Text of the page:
– LvW
May 29, 2018 at 8:01
• Okay, so now my question is: what is the n-terminal? May 29, 2018 at 8:02
• Why Vn=0 ? Answer: As long as the whole circuit operates in its linear amplification region (not saturated) the input voltage at the inverting terminal is always Vn=-(Vout/Aol). Since the open-loop gain of the opamp is very large (1E4...1E5), the voltage Vn is very small (usually in the microvolt range). This small voltage can be neglected in most cases aginst the input voltage Vi and the ouput voltage Vout (usually in the upper millivolt or in the volt range). Hence, for calculation we are allowed to set Vn=0 - and the resulting error is very small. Otherwise, we set Vn=-(Vout/Aol).
– LvW
May 29, 2018 at 8:10

If I understand your question correctly, the main goal you have is to show how the op-amp has a transfer function of $A(s) = -R_2/R_1$. If we're performing ideal op-amp analysis- which you seem to be starting to do- then there are 2 "golden" rules (Let's use them to get the transfer function and then we'll come back to why they are the way they are):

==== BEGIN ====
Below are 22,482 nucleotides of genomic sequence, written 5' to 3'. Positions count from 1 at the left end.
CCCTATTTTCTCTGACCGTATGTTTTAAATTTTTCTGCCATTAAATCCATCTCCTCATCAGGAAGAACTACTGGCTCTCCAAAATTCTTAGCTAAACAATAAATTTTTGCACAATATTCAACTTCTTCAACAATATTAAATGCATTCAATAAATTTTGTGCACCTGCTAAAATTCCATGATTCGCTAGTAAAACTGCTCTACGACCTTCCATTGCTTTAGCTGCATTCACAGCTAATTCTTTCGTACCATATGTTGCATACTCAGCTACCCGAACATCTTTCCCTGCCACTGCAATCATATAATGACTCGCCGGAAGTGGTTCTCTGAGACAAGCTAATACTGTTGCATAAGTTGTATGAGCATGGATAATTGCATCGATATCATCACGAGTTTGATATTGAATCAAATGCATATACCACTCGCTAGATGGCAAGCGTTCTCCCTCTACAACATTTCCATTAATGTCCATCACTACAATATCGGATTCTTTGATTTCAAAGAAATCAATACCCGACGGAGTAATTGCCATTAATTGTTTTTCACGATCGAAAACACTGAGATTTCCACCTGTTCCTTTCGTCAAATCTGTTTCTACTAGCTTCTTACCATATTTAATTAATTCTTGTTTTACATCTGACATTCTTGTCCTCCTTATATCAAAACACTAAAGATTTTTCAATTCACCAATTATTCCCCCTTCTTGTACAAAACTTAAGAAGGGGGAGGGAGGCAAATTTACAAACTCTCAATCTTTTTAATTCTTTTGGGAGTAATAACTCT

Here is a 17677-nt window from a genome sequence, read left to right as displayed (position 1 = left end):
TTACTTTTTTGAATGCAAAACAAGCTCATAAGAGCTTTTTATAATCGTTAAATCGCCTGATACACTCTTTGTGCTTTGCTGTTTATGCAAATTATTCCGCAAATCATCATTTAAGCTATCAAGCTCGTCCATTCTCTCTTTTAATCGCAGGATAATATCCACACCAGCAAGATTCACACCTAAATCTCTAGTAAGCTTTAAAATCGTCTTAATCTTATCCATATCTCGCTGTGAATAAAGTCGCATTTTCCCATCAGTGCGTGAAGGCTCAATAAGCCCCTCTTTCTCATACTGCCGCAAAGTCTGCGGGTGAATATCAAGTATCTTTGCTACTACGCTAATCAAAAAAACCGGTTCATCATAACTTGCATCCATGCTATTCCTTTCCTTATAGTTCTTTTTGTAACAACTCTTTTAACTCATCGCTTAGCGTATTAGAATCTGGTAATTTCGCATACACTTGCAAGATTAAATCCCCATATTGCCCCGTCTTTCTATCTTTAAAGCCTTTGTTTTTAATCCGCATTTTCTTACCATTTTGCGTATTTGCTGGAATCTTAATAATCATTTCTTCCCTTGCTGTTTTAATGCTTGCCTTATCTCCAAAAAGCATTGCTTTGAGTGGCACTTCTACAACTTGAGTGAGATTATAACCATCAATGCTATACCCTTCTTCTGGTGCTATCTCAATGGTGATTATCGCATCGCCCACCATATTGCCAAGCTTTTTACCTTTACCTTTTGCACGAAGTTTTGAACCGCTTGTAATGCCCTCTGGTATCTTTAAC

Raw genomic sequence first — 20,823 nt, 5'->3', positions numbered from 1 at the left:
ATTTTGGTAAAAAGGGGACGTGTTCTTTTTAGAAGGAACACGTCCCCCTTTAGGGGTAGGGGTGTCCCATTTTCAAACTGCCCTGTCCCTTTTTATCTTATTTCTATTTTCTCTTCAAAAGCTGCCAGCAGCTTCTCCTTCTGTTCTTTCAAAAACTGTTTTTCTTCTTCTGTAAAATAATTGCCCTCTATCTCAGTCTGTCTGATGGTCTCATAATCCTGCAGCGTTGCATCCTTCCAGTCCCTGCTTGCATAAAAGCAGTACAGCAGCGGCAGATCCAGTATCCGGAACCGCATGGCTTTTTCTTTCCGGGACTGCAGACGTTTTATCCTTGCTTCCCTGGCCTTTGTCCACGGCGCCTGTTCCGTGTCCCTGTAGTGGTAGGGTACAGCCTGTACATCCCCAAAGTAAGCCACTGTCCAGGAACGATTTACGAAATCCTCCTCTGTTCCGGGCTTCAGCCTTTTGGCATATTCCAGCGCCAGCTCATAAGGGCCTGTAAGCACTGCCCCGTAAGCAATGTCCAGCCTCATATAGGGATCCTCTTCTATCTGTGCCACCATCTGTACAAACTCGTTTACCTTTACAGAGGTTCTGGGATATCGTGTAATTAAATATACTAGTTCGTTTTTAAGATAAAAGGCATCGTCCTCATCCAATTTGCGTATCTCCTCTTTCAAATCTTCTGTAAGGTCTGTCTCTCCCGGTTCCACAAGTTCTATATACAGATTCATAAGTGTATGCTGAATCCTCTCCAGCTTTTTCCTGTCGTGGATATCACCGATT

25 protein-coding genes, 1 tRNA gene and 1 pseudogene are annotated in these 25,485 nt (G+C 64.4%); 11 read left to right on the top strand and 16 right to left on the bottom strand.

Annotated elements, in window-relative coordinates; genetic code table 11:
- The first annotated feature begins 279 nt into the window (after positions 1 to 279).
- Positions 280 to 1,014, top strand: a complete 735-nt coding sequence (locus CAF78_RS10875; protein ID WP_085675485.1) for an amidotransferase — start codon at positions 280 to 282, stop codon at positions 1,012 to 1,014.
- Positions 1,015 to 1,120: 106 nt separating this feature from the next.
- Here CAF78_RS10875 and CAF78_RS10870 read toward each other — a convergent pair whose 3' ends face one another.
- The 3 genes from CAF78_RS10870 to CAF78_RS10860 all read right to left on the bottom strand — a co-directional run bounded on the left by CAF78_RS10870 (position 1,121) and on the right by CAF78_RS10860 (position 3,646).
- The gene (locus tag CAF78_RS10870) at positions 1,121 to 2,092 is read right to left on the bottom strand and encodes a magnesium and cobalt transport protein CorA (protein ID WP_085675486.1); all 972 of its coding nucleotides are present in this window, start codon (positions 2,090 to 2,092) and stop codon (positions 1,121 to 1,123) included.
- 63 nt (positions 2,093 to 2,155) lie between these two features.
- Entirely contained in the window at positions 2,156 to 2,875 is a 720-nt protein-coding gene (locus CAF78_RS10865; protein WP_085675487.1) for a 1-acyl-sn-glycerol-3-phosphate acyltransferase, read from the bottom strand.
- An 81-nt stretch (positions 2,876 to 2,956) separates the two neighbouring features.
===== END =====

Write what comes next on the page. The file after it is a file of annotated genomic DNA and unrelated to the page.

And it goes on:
1. No current flows through the input terminals of the opamp.
2. The voltage at the input terminal nodes are the same (only in a closed loop).

For reference here is a figure of an ideal op-amp, from Sedra and Smith. With these two rules we can start analyzing the circuit. The first thing I like to do is to try and list all the quantities I know. In this case, since the non-inverting terminal is grounded, by rule 2 we have that the voltage at the inverting terminal node is 0V. From here we can perform a nodal analysis to find $A(s) = V_{out}(s)/V_{in}(s)$. Performing a KCL at the inverting terminal node (and noting from rule 1 that no current flows to the inverting input terminal): $$\frac{V_{in}(s)-0}{R_1} + \frac{V_{out}(s)-0}{R_2} = 0$$ From here a little algebra gives the result.